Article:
The (lanter majik) cheragh-e sehri appeared in Tehran in the sixth year of the reign [of Mozaffar-ed-Din Shah]‖, which corresponds 10 April 1902–29 March 1903. What Nazem-ol-Eslam Kermani means by (lanter majik) cheragh-e-sehri is unclear. If he means the kind of shows current at the time, which consisted of projecting a succession of various scenes depicting a story (as in today’s comic strips), these had certainly―appeared‖, even if they had not yet achieved wide popularity, before this date. But, if he means the onset of private and semi-private film viewing with the lanterne magique and then the jahan-nama, then the date does not conflict with that of Sahhafbashi‘s film screenings. It is conceivable that, following the warm welcome given at the court to various types of lanterne magique, jahan-nama and Cinematograph, and perhaps after a second travel to the West in 1902, Sahhafbashi brought together a collection of such devices, together with X-ray equipment, electric fans and probably phonographs, etc., which he sold to the rich or used to hold shows. Therefore, Nazem-ol-Eslam Kermani‘s allusion to him—whom he says he knew well and with whom he was involved in underground political activity points directly to Sahhafbashi and his first public lanterne magique, jahan-nama and later Cinematograph shows. It was not rare at the time to refer to the Cinematograph as lanterne magique, and Khanbaba Motazedi, at the age of fifteen (1907), heard his father say that Russi-Khan had―brought a lanterne magique… which showed moving pictures‖ to Arbab Jamshid‘s residence.

The first reference to a theater (public cinema) is found in the absorbing memoirs of Nasser- ed-Din Shah‘s protégé. He wrote about the evening of Sunday 22 November 1903

I went to Sahhafbashi‘s shop. On Sundays he holds simifonograf shows for Europeans, and in the evening for the public. When I arrived there was no one; just me, a secretary of the Dutch embassy and a few of Taku‘s personnel. Taku was a European goods shop on Lalehzar Avenue. Apparently, on this occasion Malijak went to see a session for Europeans, because he adds: It was two and a half hours past sunset when I called for a landau. Accompanied by the supervisor [his teacher], I went to Sahhafbashi‘s shop to watch the Cinematograph.‖ Malijak. Taking the season into consideration, the cinema session began around eight o’clock PM. Malijak was interested by the cinema, because he again went to a session on the next evening. He wrote in his memoirs: “I called for a landau and we went to watch the simifonograf.”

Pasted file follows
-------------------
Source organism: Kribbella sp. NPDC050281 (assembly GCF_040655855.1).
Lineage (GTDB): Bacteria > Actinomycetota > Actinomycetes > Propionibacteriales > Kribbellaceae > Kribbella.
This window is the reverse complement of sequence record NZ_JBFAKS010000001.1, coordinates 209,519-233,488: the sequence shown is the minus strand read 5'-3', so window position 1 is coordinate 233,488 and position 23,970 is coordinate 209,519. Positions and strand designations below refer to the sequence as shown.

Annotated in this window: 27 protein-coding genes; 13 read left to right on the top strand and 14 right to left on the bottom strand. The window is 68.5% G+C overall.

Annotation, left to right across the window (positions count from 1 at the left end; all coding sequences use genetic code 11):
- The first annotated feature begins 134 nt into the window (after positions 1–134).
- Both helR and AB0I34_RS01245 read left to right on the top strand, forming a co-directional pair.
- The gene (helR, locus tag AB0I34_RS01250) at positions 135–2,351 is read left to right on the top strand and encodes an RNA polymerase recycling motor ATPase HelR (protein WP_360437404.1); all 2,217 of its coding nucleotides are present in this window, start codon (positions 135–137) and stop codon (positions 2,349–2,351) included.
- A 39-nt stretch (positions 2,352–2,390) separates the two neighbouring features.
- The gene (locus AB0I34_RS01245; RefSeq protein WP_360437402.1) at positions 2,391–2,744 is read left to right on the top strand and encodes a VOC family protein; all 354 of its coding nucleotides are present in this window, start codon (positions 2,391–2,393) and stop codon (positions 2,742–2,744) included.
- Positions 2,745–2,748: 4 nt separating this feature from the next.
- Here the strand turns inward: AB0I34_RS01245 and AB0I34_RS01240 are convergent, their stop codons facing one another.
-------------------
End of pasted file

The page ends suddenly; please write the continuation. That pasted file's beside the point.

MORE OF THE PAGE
Having watched for a while, we returned home.

This was probably no more than one or two days after Sahhafbashi had begun holding public film shows, because, had other films been shown earlier, Malijak would have certainly paid a visit or made an allusion to it in his memoirs. The study of Malijak‘s memoirs clearly shows that, fortunately for the history of Iranian cinema and photography, he truly was a full-fledged professional sloth. From morning to night, he paid visits to the court and the houses of different people, poked his nose into shops or wandered in the streets. Malijak‘s life and the style of his memoirs, particularly concerning everyday events, hunting, music, gambling… and social visits, are such that it is hardly conceivable for a public film show to have taken place without him noticing it.

Moreover, in those early years of the twentieth century, Malijak was also keenly interested in photography and music. He took piano lessons and was well aware of the existence of the Cinematograph. He had seen films at Mozaffar-ed-Din Shah‘s court at least as early as 1902, a year before the first public cinema was created. Although opposed with his political views, he was acquainted with Sahhafbashi and had paid him visits even before seeing films, mentioning the novelties he had seen in his memoirs. At first Malijak misjudged Sahhafbashi as an ignorant liar, but after seeing his X-ray equipment at work on the next day—Thursday 22 May 1902—he wrote extensively about it.

Unfortunately, as Malijak‘s memoirs begin on 20 March 1903 / 29, they hold no indication concerning the first four years of filmmaking in Iran. The first Iranian cinema, or tamasha-khaneh, was located in the yard behind his shop on Lalehzar Avenue.